Caregiving: Fear of Making the Wrong Decision
Pamela D, Wilson MS, BS/BA, NCG, CSA
Fear of making the wrong caregiving decision results in hesitation and mistakes. When crises occur, caregivers are forced to make decisions under pressure. Why is caregiving so exhausting when we love our parents?
A lack of experience and the pressure of time adds stress and anxiety that complicates the ability of a caregiver to think rationally. Healthcare providers asking for the decision may not have the time or experience to explain the range of options and consequences to caregivers in simple terms. Decision making becomes a game of chance with the life of a parent, spouse, or family member at stake.
Emotional Caregiving Decisions
Caregiving decisions are emotional and may be final and irreversible. An emotional tug of war occurs when a decision has to be made without enough information. Caregivers don’t know the right questions to ask. In some circumstances, doctors push opinions without having enough history about a patient that may change a recommendation. Families trust the doctor because they are afraid to speak up. A parent or spouse dies.
Being swept up into the emotional stress of decision making makes it difficult to research the facts and think with a clear mind. It is easy to be misled by a single strong opinion and doubt.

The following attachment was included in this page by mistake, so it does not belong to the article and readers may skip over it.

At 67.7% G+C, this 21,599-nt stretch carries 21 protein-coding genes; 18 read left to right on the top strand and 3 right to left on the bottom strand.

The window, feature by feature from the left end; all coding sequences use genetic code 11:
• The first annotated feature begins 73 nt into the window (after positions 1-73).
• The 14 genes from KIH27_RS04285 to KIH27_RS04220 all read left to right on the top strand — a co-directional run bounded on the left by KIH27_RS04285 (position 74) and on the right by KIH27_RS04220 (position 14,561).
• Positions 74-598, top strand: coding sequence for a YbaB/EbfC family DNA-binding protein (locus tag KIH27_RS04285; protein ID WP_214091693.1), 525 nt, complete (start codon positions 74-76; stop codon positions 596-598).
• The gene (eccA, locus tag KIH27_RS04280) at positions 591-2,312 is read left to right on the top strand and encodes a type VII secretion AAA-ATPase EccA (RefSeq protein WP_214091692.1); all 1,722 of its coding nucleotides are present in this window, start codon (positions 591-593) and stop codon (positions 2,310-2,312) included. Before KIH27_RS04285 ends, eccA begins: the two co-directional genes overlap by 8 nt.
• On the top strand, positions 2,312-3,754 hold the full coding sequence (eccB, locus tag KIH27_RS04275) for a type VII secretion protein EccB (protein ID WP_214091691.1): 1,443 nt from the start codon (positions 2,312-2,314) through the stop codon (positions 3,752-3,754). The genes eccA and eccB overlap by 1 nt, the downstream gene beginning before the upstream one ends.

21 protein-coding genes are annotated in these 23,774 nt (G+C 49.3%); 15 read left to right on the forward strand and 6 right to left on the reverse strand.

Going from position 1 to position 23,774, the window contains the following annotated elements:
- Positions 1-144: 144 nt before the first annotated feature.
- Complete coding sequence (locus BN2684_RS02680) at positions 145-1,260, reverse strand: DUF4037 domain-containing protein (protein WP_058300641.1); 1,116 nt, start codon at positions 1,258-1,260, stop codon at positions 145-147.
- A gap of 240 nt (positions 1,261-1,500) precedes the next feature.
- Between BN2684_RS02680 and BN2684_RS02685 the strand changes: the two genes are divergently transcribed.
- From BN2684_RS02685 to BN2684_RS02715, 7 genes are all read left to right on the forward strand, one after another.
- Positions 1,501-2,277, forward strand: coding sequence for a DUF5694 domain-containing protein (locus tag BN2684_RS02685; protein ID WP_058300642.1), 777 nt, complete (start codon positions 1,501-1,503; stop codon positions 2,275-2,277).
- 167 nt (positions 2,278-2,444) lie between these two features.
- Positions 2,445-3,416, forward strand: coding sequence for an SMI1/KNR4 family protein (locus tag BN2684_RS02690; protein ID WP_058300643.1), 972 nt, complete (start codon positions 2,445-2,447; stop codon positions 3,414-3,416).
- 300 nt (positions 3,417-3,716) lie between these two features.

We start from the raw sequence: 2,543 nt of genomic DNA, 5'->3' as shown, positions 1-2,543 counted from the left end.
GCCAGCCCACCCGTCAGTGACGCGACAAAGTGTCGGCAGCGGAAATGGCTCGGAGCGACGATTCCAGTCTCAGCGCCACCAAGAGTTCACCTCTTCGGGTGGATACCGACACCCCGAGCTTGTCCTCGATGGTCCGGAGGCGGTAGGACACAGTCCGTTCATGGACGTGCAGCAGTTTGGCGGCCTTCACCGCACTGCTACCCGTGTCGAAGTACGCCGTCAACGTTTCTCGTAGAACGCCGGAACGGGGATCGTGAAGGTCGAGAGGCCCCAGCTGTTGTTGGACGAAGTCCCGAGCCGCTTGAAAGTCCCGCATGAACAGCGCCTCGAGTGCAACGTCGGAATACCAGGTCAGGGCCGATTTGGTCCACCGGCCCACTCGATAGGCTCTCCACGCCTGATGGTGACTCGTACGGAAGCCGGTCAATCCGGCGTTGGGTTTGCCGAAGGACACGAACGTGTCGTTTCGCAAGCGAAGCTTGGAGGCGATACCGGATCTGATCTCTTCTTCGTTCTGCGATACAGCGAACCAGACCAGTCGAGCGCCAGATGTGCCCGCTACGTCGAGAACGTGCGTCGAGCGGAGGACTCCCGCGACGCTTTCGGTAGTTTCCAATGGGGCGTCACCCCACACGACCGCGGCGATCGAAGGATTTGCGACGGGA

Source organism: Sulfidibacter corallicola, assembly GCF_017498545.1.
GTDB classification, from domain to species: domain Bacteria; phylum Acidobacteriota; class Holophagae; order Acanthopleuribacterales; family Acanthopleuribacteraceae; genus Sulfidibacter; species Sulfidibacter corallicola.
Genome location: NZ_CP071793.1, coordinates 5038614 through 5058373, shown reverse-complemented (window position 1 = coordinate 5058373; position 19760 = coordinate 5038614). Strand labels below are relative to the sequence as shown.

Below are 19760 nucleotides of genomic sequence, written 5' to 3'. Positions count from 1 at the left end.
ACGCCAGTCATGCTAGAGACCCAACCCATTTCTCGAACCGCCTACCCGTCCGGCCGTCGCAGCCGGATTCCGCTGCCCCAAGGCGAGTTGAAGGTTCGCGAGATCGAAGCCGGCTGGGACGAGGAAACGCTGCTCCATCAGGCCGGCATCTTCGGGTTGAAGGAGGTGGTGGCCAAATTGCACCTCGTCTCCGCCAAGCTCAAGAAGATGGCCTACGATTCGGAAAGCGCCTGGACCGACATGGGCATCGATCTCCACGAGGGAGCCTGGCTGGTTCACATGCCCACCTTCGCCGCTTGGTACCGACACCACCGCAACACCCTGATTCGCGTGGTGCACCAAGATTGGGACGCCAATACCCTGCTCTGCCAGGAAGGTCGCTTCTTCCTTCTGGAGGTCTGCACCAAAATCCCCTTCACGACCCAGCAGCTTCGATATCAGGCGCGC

In caregiving situations where the stakes are high, it is important to seek individuals with expertise. Experts are able to refocus the situation by setting aside emotions and chaos to examine options and consequences. From my years as a caregiving advocate, I know that mistakes are made daily. People die because of inaccurate information, errors, and a lack of sufficient oversight.
Caregivers Learn by Trial and Error
It is difficult for caregivers to know that the right action is being taken when in situations that represent unfamiliar territory. The initial reaction may be to accept the recommendations of individuals who we believe have expertise by virtue of their physical presence in a doctor’s office, hospital, skilled nursing facility, or assisted living community.
It is common for caregivers in crises to attach to an empathetic person without asking for credentials to confirm the person is a competent and trusted source of information. Here are three questions that may help qualify if someone has the expertise to help you.
- What is the length of experience in the current position of responsibility?
- How many similar situations has the individual managed? Ask for examples.
- What were decisions made based on the risks and expected outcome?
- How does formal education, expertise, and training relate to this care situation?
High-Stress Caregiving Decisions
How many family caregivers find themselves standing in a hospital room or a nursing home room with a loved one in distress? Community staff is rushing in and out of the room to provide treatment. None of these nurses and other care staff are the final decision maker who has to live with a high-stress decision. Not all healthcare employees have been in the situation of a family caregiver having to make a life or death decision.
How do you know who to trust? It’s difficult. If you know your loved one better than anyone else first trust your inner self. Take information given by doctors, nurses, and others under consideration. Ask for as many facts as possible: test results, possible scenarios, risks, benefits, the short and long term prognosis.